FUNERAL NOTICE. &nbsp; HARDING.— The Friends of Mr. PAT- RICK HARDING and FAMILY, of Clay- road, Pinkenba, and Mrs. W. RUDKINS and &nbsp; FAMILY, of Annie-street, New Farm, are re- spectfully invited to attend the Funeral of his beloved Wife, their Mother, Sister-in-law, and Aunt, Mrs. Mary Harding, to move from her late residence, Clay-road, Pinkenba, TO- &nbsp; MORROW (Monday) FORENOON, at 10 o'clock, &nbsp; to the Nudgee Cemetery. &nbsp; FOLEY, CREMIN, LTD., Undertakers. &nbsp; Telephone J3701. &nbsp;
FROM THE HARBOUR CITY [Newspaper Article] — Sunday Mail — 3 October 1926
—FROM THE HARBOUR CITY— (By A. P.) A revolution is fast coming into the realm of the well-made frock- Will it triumph over the fashion of loosely fitting garments, that has held its sway for so long- It is already, an accom plished fact that a bodice should be fitted into the real waist and in some cases the old-fashioned seams and cuts have again- made their appearance. The period frock has effected this change' in evening dresses, and now this very in n*(iafiA fiEiiilAtl ?C hItBZiAv 1111011 IllSnV | smartly dressed women. Jumpers and I blouses still hold their own. .but for fes tive occasions the fitted bodice possibly will triumph. Everyone with any ar l tJBtic perception will deplore the fact. I as the loosely fitting garment showed the | figure to advantage, whereas the tightly I fitted bodice depended on the cut of the I dressmaker. I GAY BATHING SUITS. j : The latest thing in bathing suite is a short tightly-fitting garment as bright in tint as possible. The ubiquitous spot t...
CRYSTAL PALACE CHAMPIONSHIP ASPIRANTS [Newspaper Article] — Sunday Mail — 3 October 1926
CRYSTAL PALACE if ? CHAMPIONSHIP ASPIRANTS One of the most important dancing competitions ever organised is the all -Australian championship. The Queensland section, which is taking place at the Crystal Palace, has reached its JACK. HOLT, the virile Paramount star, who appears in"Sea Horses" &nbsp; at the Tivoli to-morrow, Tuesday, and Wednesday. second heat. The first heat of fox trot &nbsp; and waltz was won by Mr. D. Carr and &nbsp; Miss L. Thomlinson, and the first heat Charleston section by Mr. Mason and Miss Webb, Mr. C. H. Bullpitt and Miss F. Lane being second. The second heat fox trot and waltz, was won by Mr. Ben Gilmer and Miss Maguire, Mr. J. H. Wittup aud Miss Helen Murtagh &nbsp; coming second. As the final of the Queensland section must be decided by October 28, the man- agement wish to stress the fact that intending competitors must have their entries in as soon as possible. The ladies', and men' solo Charleston is proceed- ing, and ev...
Family Notices [Newspaper Article] — Sunday Mail — 3 October 1926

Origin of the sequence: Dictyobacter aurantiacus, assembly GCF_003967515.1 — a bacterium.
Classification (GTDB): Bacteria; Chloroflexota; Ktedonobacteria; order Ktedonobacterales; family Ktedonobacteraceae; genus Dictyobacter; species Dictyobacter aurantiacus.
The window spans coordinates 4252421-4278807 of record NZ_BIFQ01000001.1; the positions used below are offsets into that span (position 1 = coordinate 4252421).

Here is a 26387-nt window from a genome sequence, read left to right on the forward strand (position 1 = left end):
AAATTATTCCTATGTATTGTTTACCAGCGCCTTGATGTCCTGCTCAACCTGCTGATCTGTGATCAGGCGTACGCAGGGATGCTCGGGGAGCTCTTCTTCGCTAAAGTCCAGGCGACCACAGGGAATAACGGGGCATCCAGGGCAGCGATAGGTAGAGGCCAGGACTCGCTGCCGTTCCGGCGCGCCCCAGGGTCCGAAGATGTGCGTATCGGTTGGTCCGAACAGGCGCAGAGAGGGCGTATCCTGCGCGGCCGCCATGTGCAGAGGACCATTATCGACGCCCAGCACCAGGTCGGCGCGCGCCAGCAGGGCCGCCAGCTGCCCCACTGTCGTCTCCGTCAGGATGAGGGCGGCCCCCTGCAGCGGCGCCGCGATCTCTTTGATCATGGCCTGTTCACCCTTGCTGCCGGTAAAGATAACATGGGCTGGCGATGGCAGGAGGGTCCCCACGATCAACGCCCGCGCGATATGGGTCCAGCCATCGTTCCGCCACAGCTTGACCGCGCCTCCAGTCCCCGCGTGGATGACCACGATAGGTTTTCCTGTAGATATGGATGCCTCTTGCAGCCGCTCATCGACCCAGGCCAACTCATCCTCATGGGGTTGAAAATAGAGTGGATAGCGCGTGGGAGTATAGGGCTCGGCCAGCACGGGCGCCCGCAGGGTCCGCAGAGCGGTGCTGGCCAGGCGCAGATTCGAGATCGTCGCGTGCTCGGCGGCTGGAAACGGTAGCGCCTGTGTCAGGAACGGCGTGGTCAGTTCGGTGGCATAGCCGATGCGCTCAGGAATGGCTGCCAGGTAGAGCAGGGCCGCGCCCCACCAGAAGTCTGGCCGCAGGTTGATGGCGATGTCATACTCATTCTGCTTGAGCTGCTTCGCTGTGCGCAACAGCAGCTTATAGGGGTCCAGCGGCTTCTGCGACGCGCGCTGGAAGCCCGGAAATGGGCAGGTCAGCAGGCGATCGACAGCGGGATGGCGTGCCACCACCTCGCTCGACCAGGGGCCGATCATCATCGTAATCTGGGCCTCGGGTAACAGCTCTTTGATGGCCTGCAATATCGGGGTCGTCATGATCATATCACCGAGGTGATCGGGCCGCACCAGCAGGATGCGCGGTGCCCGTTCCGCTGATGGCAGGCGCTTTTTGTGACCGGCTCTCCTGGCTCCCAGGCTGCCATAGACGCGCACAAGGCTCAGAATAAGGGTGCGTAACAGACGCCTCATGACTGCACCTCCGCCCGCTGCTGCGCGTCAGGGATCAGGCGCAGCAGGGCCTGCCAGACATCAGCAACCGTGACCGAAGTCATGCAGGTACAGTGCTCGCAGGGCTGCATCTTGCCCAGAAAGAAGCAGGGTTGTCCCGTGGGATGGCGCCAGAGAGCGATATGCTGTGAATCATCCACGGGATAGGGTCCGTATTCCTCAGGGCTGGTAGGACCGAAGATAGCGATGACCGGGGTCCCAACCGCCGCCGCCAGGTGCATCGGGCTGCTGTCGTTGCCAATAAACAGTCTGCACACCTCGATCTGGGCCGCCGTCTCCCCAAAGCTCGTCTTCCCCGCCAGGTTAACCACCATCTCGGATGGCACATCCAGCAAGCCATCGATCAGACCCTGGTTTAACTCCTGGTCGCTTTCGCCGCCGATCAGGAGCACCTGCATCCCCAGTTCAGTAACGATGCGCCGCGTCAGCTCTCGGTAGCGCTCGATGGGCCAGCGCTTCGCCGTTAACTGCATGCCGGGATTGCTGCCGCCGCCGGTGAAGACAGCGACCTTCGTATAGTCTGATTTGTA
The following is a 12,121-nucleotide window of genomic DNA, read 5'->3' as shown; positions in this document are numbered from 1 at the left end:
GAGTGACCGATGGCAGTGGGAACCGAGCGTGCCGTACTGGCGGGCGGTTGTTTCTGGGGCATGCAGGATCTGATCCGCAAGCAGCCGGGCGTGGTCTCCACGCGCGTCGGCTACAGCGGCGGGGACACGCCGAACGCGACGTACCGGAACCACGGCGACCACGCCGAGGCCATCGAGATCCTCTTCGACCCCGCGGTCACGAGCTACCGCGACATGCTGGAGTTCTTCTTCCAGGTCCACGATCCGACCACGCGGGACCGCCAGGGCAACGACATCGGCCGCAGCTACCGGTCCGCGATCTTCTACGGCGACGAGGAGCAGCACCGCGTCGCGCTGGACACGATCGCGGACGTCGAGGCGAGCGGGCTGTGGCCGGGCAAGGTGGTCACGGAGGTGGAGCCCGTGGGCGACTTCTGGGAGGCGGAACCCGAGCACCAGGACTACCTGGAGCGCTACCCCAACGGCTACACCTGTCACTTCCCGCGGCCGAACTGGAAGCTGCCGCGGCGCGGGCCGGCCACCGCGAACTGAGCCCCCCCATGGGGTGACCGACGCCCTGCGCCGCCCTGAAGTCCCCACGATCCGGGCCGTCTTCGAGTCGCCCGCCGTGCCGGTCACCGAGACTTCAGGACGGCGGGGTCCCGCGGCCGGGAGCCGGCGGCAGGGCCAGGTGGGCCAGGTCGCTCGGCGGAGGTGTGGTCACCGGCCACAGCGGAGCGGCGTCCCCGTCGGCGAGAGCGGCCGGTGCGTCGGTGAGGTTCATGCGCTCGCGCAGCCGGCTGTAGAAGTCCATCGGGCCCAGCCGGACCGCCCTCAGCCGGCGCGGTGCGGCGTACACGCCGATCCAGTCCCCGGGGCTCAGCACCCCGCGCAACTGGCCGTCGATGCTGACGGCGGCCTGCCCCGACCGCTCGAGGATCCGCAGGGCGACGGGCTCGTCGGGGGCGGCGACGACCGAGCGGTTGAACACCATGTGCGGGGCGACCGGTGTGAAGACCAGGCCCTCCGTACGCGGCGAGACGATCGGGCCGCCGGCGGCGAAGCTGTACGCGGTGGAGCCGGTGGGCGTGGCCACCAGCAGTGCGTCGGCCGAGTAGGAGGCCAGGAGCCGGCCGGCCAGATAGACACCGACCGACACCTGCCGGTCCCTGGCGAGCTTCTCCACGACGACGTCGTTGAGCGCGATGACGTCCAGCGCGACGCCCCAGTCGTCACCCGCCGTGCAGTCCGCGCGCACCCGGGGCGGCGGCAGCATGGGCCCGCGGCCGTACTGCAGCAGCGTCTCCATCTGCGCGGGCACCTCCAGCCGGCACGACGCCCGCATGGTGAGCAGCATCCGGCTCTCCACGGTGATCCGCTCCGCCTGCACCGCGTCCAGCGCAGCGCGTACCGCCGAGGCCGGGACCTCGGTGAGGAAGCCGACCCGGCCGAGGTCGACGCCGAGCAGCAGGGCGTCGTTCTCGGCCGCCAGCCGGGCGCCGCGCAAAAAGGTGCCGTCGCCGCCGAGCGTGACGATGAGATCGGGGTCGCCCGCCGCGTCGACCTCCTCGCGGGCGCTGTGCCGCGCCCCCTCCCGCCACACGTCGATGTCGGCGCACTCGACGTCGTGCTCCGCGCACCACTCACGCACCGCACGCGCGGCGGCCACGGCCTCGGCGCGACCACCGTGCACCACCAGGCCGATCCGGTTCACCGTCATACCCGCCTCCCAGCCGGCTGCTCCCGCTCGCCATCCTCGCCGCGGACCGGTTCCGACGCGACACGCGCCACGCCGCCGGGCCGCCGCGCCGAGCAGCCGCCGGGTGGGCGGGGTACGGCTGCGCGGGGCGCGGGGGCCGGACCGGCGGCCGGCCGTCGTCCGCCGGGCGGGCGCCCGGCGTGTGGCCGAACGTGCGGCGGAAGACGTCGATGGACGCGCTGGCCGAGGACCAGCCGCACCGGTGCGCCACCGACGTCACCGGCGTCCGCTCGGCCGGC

Domestic Notices. IN MEMORIAM. &nbsp; BORGER. — In loving memory of my beloved husband and our dear father, who de- parted this life October 3, 1925. Sadly missed, &nbsp; &nbsp; &nbsp; &nbsp; (Inserted by his loving wife and family.) HILLIER.—In loving memory of our dear &nbsp; husband and father, Private Harold &nbsp; Gregory Hillier, who was killed in action in France, October 3, 1918. I think of you each day, dear Harold, With grief that is deep and true, No one knows the silent heartache That makes me long for yon. &nbsp; Some may think I have forgotten, &nbsp; When at times they see me smile, But your memory is as dear to-day As in the hour you passed away. Inserted by his loving wife and son, Elsie Pearl and Hampton Alfred Hillier. &nbsp; &nbsp; &nbsp; &nbsp; Funeral Notices. &nbsp; EDGE.—The Relatives and Friends of &nbsp; Mr. and Mrs. E. EDGE are respect- &...
ETHERIC WHIRLPOOLS POWERFUL WHIRLPOOLS AMERICAN EXPERIMENTS [Newspaper Article] — Sunday Mail — 10 October 1926
ETHER1C WHIRLPOOLS POWERFUL WHIRLPOOLS AMERICAN EXPERIMENTS Radio waves are often pictured by a stone hurled into a pond, causing rip ples in all directions says Orrin E- Dun lap, .iunr. writing in 'The Scientific American.' The larger the stone and the greater the force, the larger will be the waves and the farther they will travel. Here the analocv ends because the power of radio waves is Jiot de pendent upon their size. The amperes hi the aerial circuit and the pressure in volts between the aerial and the ground are what count in broadcasting. He goes on: This ethereal energy may be very strong, despite the fact that it is in visible. So powerful were the electro magnetic impulses broadcast from Mac Millan's ship in the arctic that the electric lishts on board would glow by radio power although disconnected from the current. One member of the crew told how he placed an incande scent lamp on the pillow in his bunk and when the transmitter was in ope ration the bulb would emit ligh...
STUDIO ARTISTS HOW THEY ARE PICKED [Newspaper Article] — Sunday Mail — 10 October 1926
STUDIO ARTISTS j — ? i HOW THEY ARE PICKED An illustration of the arduous task of the Programme Board of the British Broadcasting Co. !s provided 1-v the fact that they give about 700 auditions a week to prospective broadcastiug artists. 'In the earlv days of the British Broadcasting Ct..' said an official of the companv. 'we invited all kinds of j nsnnlo tr, ivi/tifinjic. ThpTl- wlipll PCODlp had not realised the value of broad casting experience, we were very glad to get hold of anyone. Now. however, the standard is so much higher that wc cannot cope with the hundreds of people vrho consider they are fitted for broadcast ing. and. at. the same time, regard the career as remunerative to anyone who adopts it. 'The applicant in the future will not be given p- audition merely by signing his or her name on a form. He will now be required to ..ring a letter from an actor or an actress, singer, school of music, or other guarantor, that he has some special attribute for l.roadcast ing. 'A...
HOUSE DESTROYED FIRE AT ASHGROVE [Newspaper Article] — Sunday Mail — 10 October 1926
; HOUSE DESTROYED FIRE AT ASHGROVE ' ; A ten-roomed house, which was being re-erected in Buchan -street, St., John's Wood ' Estate, Ashgrove, was totally de stroyed by fire on Saturday afternoon. ' .. - ? The building, which^ formed part of I the original St. JohtTs Wood Estate, btraed by the late Judge Harding, had been shifted from its former site, 200 yards away. The re-^rection' was almost completed, aud during Saturday morning men were eugaged burning old pamt from the walls. Shortly after they had .ceased work for the day it was noticed that the building was on fire. ? ? ' The brigade was summoned, and en gines from the head station and Ithaca turned out. -j The nearest water was in -;? Ithaca Creek, 700. yardB away, and au engine had to be used to pump the water. ' Jiy the time the firemen had the hoses Jlaid and a supply of water to hand Hthe flames, fanned by a strong westerly wind, had a good hold. ' The cedar tini :i-CTS o£ the building burned like match wood, and all the...